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Sanssouci Colloquium
Media Prize
Youth Media Workshop
Offshoot Workshop
Background Paper
Working Sessions

This year the three working sessions will be held at the Kutschstall at the New Market (Neuer Markt), in many ways an epitomy of the historic Potsdam. Closeby, the baroque château, which was destroyed during the Second World War, is currently being rebuilt. The historic site will host the Brandenburg federal state parliament from 2011 onwards.

The public plenary session and the prize giving ceremony that follow, will take place in the historical Schloss Theatre at the Neue Palais. The Neue Palais is the largest building in Sanssouci Park. At Frederick II’s request it was erected at the western end of the main avenue in Sanssouci Park according to plans by Johann Gottfried Büring, Heinrich Ludwig Manger and Carl von Gontard between 1763 and 1769. The formidable castle with the high tambour cupola served mainly a representational purpose. Frederick himself hardly ever stayed there. As in previous years the guests are invited to the Neue Kammern (New Chambers) for the concluding gala dinner.

Kutschstall “Le Manège“
In 1671, the elector Friedrich Wilhelm authorised the construction of a riding stable, not far from his residence at the “Alter Markt“.
In 1725, the stables were narrowed, the ground was resurfaced with cobbles and the entire area was renamed – the “Neue Markt“ was born. Under Frederick II, the “Neue Markt” was lavishly enlarged, so that the riding stables did not correspond anymore to contemporary architectonic and aesthetic demands. The court master-builder, Andreas Ludwig Krüger, thus redesigned the constructions according to early-classical norms between 1787 and 1789. Until 1918, horses from the court were still held at the “Kutschstall“. Since 2001, the building is home to the House of the Brandenburg-Prussian History, a museum documenting the history of the region in the context of Prussian rule.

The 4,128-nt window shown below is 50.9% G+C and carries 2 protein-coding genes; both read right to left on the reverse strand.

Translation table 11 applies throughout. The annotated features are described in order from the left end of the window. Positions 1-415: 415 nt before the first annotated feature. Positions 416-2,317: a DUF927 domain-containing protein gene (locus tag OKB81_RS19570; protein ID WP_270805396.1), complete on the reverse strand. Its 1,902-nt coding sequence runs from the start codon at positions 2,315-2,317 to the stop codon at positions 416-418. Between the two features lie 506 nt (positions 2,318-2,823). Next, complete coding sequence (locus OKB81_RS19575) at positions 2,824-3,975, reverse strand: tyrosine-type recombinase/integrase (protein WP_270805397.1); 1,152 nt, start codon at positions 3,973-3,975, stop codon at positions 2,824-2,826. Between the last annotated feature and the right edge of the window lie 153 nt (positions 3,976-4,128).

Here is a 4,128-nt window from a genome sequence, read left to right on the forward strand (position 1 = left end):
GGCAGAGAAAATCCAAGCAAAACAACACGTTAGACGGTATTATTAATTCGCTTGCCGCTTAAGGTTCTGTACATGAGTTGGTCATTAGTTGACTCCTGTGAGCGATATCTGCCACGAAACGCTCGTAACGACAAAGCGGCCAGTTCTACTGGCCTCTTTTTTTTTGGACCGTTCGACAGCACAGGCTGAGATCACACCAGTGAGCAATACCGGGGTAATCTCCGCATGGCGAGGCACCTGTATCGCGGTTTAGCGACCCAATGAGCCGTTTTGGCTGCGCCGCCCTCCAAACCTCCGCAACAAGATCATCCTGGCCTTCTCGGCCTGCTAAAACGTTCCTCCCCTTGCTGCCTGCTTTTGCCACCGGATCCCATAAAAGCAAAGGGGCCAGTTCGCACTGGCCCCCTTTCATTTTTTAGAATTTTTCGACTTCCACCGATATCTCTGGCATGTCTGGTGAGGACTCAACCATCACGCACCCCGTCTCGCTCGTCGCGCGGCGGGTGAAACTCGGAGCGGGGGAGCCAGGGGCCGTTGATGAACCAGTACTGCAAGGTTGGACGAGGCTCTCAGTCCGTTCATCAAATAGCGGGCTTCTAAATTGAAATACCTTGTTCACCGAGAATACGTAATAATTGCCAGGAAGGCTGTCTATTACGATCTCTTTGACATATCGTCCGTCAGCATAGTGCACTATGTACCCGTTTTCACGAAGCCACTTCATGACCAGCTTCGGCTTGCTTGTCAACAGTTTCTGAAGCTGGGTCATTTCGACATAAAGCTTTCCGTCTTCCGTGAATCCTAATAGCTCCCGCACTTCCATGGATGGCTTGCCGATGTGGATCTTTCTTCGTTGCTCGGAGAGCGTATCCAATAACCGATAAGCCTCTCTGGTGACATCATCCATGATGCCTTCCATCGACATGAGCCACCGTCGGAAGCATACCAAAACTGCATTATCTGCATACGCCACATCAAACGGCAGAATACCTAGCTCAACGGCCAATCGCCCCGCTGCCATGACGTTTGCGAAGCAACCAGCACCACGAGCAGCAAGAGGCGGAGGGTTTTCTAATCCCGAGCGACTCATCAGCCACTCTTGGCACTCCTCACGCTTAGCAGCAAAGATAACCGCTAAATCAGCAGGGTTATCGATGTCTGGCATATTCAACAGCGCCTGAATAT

In 2006, K&K Events, in collaboration with the entrepreneur Hasso Plattner, opened on historic ground the benignly restored buildings behind the old riding stables, now hosting the restaurant “Der Hammer“ and the hall “Le Manège“
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New Palace and Theatre
At the Western end of the main avenue of the parks of Sanssouci arises an impressive castle, whose tambour cupola can be recognised from afar: the New Palace. The huge grounds were obviously meant to serve representative purposes as opposed to the more intimate and modest castle at the vineyard. The New Palace was the last castle Frederick the Great had built in his park. It was a demonstration of the power and wealth of the Prussian state after the years of deprivation during the Seven Years’ War (1756 -1763).
Frederick himself hardly ever lived here, and it was used mainly for guests and receptions. It was not until William II, the last German Emperor, who chose it as his favourite residence again. The theatre, one of the oldest baroque theatres in original condition, is today still used for performances by the ensemble of the Hans-Otto-Theater (Winter opera) and the musical festivals Potsdam-Sanssouci and „Potsdamer Hofkonzerte“.
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New Chambers
The New Chambers in Sanssouci Park was originally built as an Orangery in 1745-1747 according to a design by Knobelsdorff. Between 1771 and 1775 the building was converted by Georg Christian Unger into Frederick the Great's guest palace. During that conversion the rich rococo furnishings were designed. In the “New Chambers” as the castle had been called from then on visitors can admire an arrangement of lavishly decorated parlours and apartments, created by the most famous artists during the time of Frederick the Great. A highlight in the succession of rooms is the jasper hall – a square room lined with gemstones. A ceiling fresco with an image of Venus, the ideal of beauty of the 18th century, tops off this room. In the adjacent Ovid Gallery, scenes of the roman poet Ovid’s Metamorphoses are depicted in precious golden reliefs – a favourite topic of Frederick the Great. Numerous paintings of views of the city of Potsdam from the 18th century complete the exquisite decoration.

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